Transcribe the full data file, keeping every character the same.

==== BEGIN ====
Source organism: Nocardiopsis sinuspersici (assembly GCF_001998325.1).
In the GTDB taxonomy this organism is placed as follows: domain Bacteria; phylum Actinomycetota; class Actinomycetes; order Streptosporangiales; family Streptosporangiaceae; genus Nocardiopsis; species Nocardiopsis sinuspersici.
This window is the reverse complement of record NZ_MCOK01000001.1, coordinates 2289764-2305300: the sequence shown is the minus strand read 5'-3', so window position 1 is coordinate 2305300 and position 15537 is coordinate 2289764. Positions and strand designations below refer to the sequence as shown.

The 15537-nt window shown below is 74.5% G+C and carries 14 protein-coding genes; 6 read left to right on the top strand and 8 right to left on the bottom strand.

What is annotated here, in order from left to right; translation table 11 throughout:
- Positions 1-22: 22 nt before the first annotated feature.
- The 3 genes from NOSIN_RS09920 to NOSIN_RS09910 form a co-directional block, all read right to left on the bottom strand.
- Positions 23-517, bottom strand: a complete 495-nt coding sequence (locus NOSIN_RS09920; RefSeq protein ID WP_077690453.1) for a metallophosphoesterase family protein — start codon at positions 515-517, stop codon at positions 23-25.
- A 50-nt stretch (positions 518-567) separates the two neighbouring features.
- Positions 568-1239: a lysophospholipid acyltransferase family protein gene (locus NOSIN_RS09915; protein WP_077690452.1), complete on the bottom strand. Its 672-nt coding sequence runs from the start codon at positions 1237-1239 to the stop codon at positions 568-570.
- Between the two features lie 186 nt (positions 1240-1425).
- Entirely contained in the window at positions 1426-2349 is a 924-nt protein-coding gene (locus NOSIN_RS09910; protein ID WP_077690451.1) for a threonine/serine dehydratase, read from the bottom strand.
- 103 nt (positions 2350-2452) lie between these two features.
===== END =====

Source organism: Nocardiopsis sinuspersici (assembly GCF_001998325.1).
In the GTDB taxonomy this organism is placed as follows: domain Bacteria; phylum Actinomycetota; class Actinomycetes; order Streptosporangiales; family Streptosporangiaceae; genus Nocardiopsis; species Nocardiopsis sinuspersici.
This window is the reverse complement of record NZ_MCOK01000001.1, coordinates 2289764-2305300: the sequence shown is the minus strand read 5'-3', so window position 1 is coordinate 2305300 and position 15537 is coordinate 2289764. Positions and strand designations below refer to the sequence as shown.

The 15537-nt window shown below is 74.5% G+C and carries 14 protein-coding genes; 6 read left to right on the top strand and 8 right to left on the bottom strand.

What is annotated here, in order from left to right; translation table 11 throughout:
- Positions 1-22: 22 nt before the first annotated feature.
- The 3 genes from NOSIN_RS09920 to NOSIN_RS09910 form a co-directional block, all read right to left on the bottom strand.
- Positions 23-517, bottom strand: a complete 495-nt coding sequence (locus NOSIN_RS09920; RefSeq protein ID WP_077690453.1) for a metallophosphoesterase family protein — start codon at positions 515-517, stop codon at positions 23-25.
- A 50-nt stretch (positions 518-567) separates the two neighbouring features.
- Positions 568-1239: a lysophospholipid acyltransferase family protein gene (locus NOSIN_RS09915; protein WP_077690452.1), complete on the bottom strand. Its 672-nt coding sequence runs from the start codon at positions 1237-1239 to the stop codon at positions 568-570.
- Between the two features lie 186 nt (positions 1240-1425).
- Entirely contained in the window at positions 1426-2349 is a 924-nt protein-coding gene (locus NOSIN_RS09910; protein ID WP_077690451.1) for a threonine/serine dehydratase, read from the bottom strand.
- 103 nt (positions 2350-2452) lie between these two features.